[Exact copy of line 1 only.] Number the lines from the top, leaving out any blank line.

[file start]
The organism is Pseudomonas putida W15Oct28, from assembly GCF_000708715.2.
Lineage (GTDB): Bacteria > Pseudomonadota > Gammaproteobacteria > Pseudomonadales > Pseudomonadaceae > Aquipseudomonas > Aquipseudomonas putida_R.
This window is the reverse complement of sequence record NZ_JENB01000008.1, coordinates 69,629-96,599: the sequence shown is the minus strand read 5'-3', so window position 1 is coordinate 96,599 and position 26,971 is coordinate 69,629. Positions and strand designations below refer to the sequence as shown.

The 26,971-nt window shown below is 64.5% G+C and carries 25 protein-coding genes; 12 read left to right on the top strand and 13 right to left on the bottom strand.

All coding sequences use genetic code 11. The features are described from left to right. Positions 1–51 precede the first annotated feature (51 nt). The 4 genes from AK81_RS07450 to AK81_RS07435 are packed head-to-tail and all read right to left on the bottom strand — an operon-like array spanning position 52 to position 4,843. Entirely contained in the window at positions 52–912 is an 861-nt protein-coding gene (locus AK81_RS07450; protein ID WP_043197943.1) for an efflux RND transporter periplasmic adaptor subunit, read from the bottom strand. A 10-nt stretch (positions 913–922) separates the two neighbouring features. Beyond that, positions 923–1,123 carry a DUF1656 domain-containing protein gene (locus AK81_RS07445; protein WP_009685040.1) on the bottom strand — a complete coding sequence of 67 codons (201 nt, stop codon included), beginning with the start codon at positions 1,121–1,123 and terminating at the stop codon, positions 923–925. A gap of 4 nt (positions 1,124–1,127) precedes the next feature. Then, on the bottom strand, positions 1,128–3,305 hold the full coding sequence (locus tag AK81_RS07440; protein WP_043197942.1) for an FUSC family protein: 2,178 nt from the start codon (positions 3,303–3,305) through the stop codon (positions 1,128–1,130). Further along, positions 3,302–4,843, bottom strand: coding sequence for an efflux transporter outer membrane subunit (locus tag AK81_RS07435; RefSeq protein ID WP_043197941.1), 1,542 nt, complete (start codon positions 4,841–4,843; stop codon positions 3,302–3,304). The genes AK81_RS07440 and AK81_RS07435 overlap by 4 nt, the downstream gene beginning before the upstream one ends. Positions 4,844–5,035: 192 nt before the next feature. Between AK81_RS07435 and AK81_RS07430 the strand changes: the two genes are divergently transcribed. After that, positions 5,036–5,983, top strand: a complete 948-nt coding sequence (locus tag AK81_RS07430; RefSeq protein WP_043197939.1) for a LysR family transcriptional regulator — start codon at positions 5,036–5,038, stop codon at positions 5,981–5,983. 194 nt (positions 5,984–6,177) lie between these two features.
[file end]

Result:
The organism is Pseudomonas putida W15Oct28, from assembly GCF_000708715.2.